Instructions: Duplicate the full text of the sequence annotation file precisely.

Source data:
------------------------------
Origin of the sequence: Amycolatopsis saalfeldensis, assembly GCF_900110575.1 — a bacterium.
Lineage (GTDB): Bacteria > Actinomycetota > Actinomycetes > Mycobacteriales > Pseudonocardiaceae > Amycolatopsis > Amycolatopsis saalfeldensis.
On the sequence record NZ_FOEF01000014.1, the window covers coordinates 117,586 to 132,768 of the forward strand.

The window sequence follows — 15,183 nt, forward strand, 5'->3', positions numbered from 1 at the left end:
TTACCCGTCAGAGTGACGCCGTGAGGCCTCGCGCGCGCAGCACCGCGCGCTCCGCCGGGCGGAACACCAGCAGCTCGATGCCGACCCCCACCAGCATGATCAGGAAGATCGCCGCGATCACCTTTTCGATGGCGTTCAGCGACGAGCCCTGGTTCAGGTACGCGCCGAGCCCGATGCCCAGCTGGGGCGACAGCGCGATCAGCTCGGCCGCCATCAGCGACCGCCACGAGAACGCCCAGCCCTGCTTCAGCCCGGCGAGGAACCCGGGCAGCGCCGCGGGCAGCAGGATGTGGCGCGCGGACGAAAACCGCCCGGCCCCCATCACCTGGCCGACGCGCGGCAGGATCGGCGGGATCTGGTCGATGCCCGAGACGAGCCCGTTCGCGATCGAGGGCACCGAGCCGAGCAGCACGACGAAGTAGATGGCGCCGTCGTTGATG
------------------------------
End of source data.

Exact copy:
Origin of the sequence: Amycolatopsis saalfeldensis, assembly GCF_900110575.1 — a bacterium.
Lineage (GTDB): Bacteria > Actinomycetota > Actinomycetes > Mycobacteriales > Pseudonocardiaceae > Amycolatopsis > Amycolatopsis saalfeldensis.
On the sequence record NZ_FOEF01000014.1, the window covers coordinates 117,586 to 132,768 of the forward strand.

The window sequence follows — 15,183 nt, forward strand, 5'->3', positions numbered from 1 at the left end:
TTACCCGTCAGAGTGACGCCGTGAGGCCTCGCGCGCGCAGCACCGCGCGCTCCGCCGGGCGGAACACCAGCAGCTCGATGCCGACCCCCACCAGCATGATCAGGAAGATCGCCGCGATCACCTTTTCGATGGCGTTCAGCGACGAGCCCTGGTTCAGGTACGCGCCGAGCCCGATGCCCAGCTGGGGCGACAGCGCGATCAGCTCGGCCGCCATCAGCGACCGCCACGAGAACGCCCAGCCCTGCTTCAGCCCGGCGAGGAACCCGGGCAGCGCCGCGGGCAGCAGGATGTGGCGCGCGGACGAAAACCGCCCGGCCCCCATCACCTGGCCGACGCGCGGCAGGATCGGCGGGATCTGGTCGATGCCCGAGACGAGCCCGTTCGCGATCGAGGGCACCGAGCCGAGCAGCACGACGAAGTAGATGGCGCCGTCGTTGATG